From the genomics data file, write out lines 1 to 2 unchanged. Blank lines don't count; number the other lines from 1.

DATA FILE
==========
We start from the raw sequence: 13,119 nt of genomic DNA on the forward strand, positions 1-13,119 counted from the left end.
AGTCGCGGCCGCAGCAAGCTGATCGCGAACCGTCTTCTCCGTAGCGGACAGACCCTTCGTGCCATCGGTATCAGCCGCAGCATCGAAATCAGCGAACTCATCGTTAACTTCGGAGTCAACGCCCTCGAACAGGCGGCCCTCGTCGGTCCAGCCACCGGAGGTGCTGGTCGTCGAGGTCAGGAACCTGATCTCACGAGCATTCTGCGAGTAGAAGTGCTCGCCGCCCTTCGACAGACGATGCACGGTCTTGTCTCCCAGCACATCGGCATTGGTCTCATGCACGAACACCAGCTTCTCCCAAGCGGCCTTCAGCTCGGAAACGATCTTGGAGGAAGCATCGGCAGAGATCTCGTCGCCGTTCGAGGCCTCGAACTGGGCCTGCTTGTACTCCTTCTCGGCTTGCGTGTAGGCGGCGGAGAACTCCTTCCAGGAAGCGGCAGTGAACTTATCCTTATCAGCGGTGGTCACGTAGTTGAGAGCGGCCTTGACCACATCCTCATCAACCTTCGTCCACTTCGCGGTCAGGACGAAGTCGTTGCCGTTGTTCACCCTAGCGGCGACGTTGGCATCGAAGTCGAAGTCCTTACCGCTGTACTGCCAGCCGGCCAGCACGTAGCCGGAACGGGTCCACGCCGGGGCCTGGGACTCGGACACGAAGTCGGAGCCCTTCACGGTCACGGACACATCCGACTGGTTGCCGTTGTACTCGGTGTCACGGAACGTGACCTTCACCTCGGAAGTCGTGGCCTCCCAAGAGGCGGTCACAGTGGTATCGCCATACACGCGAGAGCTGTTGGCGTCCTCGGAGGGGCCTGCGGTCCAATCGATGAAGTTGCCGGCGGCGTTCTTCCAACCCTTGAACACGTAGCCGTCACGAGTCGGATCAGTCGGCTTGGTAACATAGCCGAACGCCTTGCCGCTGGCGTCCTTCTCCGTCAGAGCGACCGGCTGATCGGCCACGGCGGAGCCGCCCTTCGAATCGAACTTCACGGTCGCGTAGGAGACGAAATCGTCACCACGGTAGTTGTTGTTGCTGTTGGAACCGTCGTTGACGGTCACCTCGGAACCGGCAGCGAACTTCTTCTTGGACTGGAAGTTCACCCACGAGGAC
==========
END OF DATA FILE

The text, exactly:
We start from the raw sequence: 13,119 nt of genomic DNA on the forward strand, positions 1-13,119 counted from the left end.
AGTCGCGGCCGCAGCAAGCTGATCGCGAACCGTCTTCTCCGTAGCGGACAGACCCTTCGTGCCATCGGTATCAGCCGCAGCATCGAAATCAGCGAACTCATCGTTAACTTCGGAGTCAACGCCCTCGAACAGGCGGCCCTCGTCGGTCCAGCCACCGGAGGTGCTGGTCGTCGAGGTCAGGAACCTGATCTCACGAGCATTCTGCGAGTAGAAGTGCTCGCCGCCCTTCGACAGACGATGCACGGTCTTGTCTCCCAGCACATCGGCATTGGTCTCATGCACGAACACCAGCTTCTCCCAAGCGGCCTTCAGCTCGGAAACGATCTTGGAGGAAGCATCGGCAGAGATCTCGTCGCCGTTCGAGGCCTCGAACTGGGCCTGCTTGTACTCCTTCTCGGCTTGCGTGTAGGCGGCGGAGAACTCCTTCCAGGAAGCGGCAGTGAACTTATCCTTATCAGCGGTGGTCACGTAGTTGAGAGCGGCCTTGACCACATCCTCATCAACCTTCGTCCACTTCGCGGTCAGGACGAAGTCGTTGCCGTTGTTCACCCTAGCGGCGACGTTGGCATCGAAGTCGAAGTCCTTACCGCTGTACTGCCAGCCGGCCAGCACGTAGCCGGAACGGGTCCACGCCGGGGCCTGGGACTCGGACACGAAGTCGGAGCCCTTCACGGTCACGGACACATCCGACTGGTTGCCGTTGTACTCGGTGTCACGGAACGTGACCTTCACCTCGGAAGTCGTGGCCTCCCAAGAGGCGGTCACAGTGGTATCGCCATACACGCGAGAGCTGTTGGCGTCCTCGGAGGGGCCTGCGGTCCAATCGATGAAGTTGCCGGCGGCGTTCTTCCAACCCTTGAACACGTAGCCGTCACGAGTCGGATCAGTCGGCTTGGTAACATAGCCGAACGCCTTGCCGCTGGCGTCCTTCTCCGTCAGAGCGACCGGCTGATCGGCCACGGCGGAGCCGCCCTTCGAATCGAACTTCACGGTCGCGTAGGAGACGAAATCGTCACCACGGTAGTTGTTGTTGCTGTTGGAACCGTCGTTGACGGTCACCTCGGAACCGGCAGCGAACTTCTTCTTGGACTGGAAGTTCACCCACGAGGAC